268294 Mechanistic Aspects of Coupling Reactions On Metallic Silver and Gold

Wednesday, October 31, 2012: 9:10 AM
319 (Convention Center )
Robert J. Madix1, Cynthia M. Friend2, Bingjun Xu3 and Cassandra Siler2, (1)School of Engineering and Applied Sciences, Harvard University, Cambridge, MA, (2)Chemistry and Chemical Biology, Harvard University, Cambridge, MA, (3)Chemical Engineering, Caltech, Pasadena, CA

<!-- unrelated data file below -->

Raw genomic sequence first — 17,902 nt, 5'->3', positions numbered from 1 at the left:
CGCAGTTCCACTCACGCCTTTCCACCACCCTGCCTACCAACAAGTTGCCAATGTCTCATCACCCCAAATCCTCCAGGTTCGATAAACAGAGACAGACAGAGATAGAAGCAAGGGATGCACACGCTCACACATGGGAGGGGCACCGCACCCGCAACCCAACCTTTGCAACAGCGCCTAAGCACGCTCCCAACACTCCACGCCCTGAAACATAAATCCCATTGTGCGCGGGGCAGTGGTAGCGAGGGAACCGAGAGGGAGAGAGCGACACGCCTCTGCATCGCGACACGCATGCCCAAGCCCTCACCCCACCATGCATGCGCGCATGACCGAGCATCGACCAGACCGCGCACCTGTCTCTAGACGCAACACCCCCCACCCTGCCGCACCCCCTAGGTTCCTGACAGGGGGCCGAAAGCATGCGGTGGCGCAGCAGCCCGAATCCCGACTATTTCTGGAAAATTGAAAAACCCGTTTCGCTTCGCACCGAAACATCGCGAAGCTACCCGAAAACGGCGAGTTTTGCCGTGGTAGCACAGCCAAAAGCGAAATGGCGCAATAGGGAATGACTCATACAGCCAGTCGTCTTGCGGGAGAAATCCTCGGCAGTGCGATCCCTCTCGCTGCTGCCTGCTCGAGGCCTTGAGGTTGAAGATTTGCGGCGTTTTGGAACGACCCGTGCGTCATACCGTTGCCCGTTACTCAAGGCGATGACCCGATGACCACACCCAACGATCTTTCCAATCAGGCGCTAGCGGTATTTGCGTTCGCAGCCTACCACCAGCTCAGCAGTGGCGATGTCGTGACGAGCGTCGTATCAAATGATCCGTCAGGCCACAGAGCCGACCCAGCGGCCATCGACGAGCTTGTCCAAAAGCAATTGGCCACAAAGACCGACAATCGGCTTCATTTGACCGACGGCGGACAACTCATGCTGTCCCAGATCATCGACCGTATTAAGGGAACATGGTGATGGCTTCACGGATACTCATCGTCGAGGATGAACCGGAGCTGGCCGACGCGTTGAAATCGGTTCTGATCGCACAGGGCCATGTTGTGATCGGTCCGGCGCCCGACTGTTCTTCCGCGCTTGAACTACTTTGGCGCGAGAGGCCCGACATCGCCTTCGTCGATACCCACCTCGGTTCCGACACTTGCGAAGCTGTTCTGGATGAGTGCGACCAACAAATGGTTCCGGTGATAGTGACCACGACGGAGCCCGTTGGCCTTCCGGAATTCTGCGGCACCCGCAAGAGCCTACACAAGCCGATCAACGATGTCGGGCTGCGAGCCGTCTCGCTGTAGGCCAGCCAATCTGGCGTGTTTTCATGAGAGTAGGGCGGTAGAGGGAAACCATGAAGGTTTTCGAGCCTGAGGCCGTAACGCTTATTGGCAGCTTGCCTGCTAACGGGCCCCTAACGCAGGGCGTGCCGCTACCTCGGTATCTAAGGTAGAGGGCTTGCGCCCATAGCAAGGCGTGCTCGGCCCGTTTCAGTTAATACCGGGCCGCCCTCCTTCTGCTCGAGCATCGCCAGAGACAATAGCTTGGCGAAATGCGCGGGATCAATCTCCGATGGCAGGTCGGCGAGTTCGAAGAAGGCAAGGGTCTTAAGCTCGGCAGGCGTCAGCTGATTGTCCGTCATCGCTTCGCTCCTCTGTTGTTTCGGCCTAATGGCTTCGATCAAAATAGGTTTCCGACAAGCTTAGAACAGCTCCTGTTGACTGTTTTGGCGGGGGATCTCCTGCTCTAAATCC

Noble metal catalysts have long been employed to facilitate the selective conversion of abundant natural resources into commodity and specialty chemicals.   Among these metals platinum, palladium and silver are used for a variety of reactions, relying on abilities of each metal for activating specific bonds within feedstocksPlatinum, for example, activates C-H bonds in alkanes, facilitating catalytic reforming in a reducing atmosphere or combustion in the presence of oxygen, whereas silver, being inert toward C-H bond activation, is known for its ability for selective oxidation.   A relative newcomer to the arsenal of catalytic materials is metallic gold, long appreciated for its chemical inertness and therefore valued as currency and an object of art.   Surprisingly, in an oxidizing environment the surface of metallic gold mediates complex catalytic reactions, partially because of the difficulty in activating C-H, C-O and C-N bonds on gold.  These reactions include selective oxidation of alcohols to aldehydes, esterification, cross-coupling of mixed alcohols, and coupling of amines and alcohols to form amides. Furthermore, there are strong parallels between reactions in metallic gold and silver that evolve from the same basic set of principles of reactivity. We have elucidated the fundamental principles underlying this paradox. The core principles are as follows: (1) the substrate (reactant) can be viewed as a gas phase acid; (2) adsorbed atomic oxygen acts as a Broensted base, activating the most acidic hydrogen within the substrate to form an adsorbed conjugate base and water; (3) this adsorbed species acts as a nucleophile toward coadsorbed electrophiles, leading to coupling. These principles have been developed from studies of model surfaces under highly controlled conditions, and they are directly applicable to catalytic application under normal catalytic conditions, even in the liquid phase.  They also can be used to predict new reactions.


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